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High court fails to act in off-campus speech cases

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Wednesday, Jan. 18, 2012

The Supreme Court on Tuesday declined to rule on whether school districts may discipline students who use the Internet to attack school officials or classmates even when the students are off-campus.

The decision upholds rulings in two Pennsylvania cases -- including one involving a then-high school senior from Mercer County -- that the reach of school districts does not extend to students' homes in such cases. But it also lets stand a West Virginia ruling that a district could discipline a student for setting up a "hate site" claiming a classmate had herpes.

Francisco M. Negrón Jr., general counsel for the National School Boards Association, said it's time for the court to clarify both a school district's responsibilities and its authority when it comes to students posting messages on the Internet.

"I think that's what the court is going to have to grapple with eventually," he said.

Vic Walczak, state legal director for the ACLU, said the rulings in the Pennsylvania cases are "big wins for student free-speech rights" because they make clear that school officials don't have the same authority outside school that they do inside school.

"When students leave the school, they are no longer students," Walczak said. "They are minors -- subject to the care and control of their parents."

The American Civil Liberties Union represented both Pennsylvania students.

Justin Layshock was a 17-year-old senior at Hickory High School in Mercer County in 2005 when he created a MySpace profile ridiculing his principal's weight. The district moved Layshock from the gifted student program to one for students with behavioral problems, banned him from extracurricular activities and prohibited him from attending graduation.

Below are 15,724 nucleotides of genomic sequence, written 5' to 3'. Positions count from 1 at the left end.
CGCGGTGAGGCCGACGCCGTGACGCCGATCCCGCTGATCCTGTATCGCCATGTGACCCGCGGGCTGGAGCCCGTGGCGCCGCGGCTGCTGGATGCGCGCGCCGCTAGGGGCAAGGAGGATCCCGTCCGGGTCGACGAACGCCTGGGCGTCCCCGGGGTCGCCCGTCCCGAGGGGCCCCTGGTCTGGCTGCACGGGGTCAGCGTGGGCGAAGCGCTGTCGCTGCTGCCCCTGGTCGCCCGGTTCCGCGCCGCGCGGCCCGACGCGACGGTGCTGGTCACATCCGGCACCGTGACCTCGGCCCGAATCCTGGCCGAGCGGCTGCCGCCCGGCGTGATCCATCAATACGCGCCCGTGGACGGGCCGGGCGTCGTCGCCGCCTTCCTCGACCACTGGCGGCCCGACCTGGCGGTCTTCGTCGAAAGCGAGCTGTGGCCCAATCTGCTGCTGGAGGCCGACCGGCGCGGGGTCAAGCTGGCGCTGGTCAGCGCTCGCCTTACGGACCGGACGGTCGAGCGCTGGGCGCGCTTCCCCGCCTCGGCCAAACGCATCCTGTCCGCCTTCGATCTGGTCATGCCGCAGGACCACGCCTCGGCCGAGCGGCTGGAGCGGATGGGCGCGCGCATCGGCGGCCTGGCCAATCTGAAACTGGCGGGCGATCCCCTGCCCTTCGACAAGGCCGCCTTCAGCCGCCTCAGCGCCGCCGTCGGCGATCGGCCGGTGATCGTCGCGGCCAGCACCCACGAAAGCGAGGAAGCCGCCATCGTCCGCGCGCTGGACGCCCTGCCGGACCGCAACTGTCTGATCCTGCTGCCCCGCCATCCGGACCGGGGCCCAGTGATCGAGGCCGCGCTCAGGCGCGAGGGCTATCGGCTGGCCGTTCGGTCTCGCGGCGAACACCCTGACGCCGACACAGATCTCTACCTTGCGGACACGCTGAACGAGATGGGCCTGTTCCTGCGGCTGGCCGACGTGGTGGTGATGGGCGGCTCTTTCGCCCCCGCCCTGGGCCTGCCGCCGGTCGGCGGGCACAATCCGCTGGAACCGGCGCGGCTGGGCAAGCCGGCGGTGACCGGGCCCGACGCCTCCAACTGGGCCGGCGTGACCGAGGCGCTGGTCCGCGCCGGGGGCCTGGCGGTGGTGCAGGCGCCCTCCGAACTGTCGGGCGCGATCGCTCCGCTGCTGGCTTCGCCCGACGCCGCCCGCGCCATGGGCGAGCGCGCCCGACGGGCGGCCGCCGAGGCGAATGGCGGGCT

Layshock filed a federal lawsuit, and although the district paid $10,000 to settle, it appealed U.S. District Judge Terrence McVerry's 2007 ruling that it violated Layshock's First Amendment rights.

The 3rd U.S. Circuit Court of Appeals in June upheld McVerry's ruling. The Supreme Court's decision allows the ACLU to seek attorney's fees.

Layshock, 23, couldn't be reached, and Walczak said he wasn't granting interviews. Layshock graduated from St. John's University in New York City last year with a bachelor's degree in economics. Walczak said he's working in Western Pennsylvania in the insurance industry.

The other Pennsylvania case involved a Schuylkill County student who used her middle school principal's photo in a MySpace profile for a fictitious Alabama school principal who was described as a pedophile and sex addict. A Philadelphia federal judge upheld the Blue Mountain School District's disciplining of the student, but the 3rd Circuit overturned that ruling on the same free-speech grounds it used in the Layshock ruling.

"Though disturbing, the record indicates that the profile was so outrageous that no one took its content seriously," a 3rd Circuit majority wrote last year.

In the West Virginia case, the 4th Circuit Court of Appeals in Richmond unanimously refused to reinstate Kara Kowalski's lawsuit against school officials in Berkeley County. She claimed her five-day suspension from Musselman High School in 2005 violated her free-speech and due-process rights.

A new statewide anti-bullying policy that goes into effect on July 1 extends rules about student conduct beyond the school yard, holding students accountable for "vulgar or offensive speech" online if it disrupts school.

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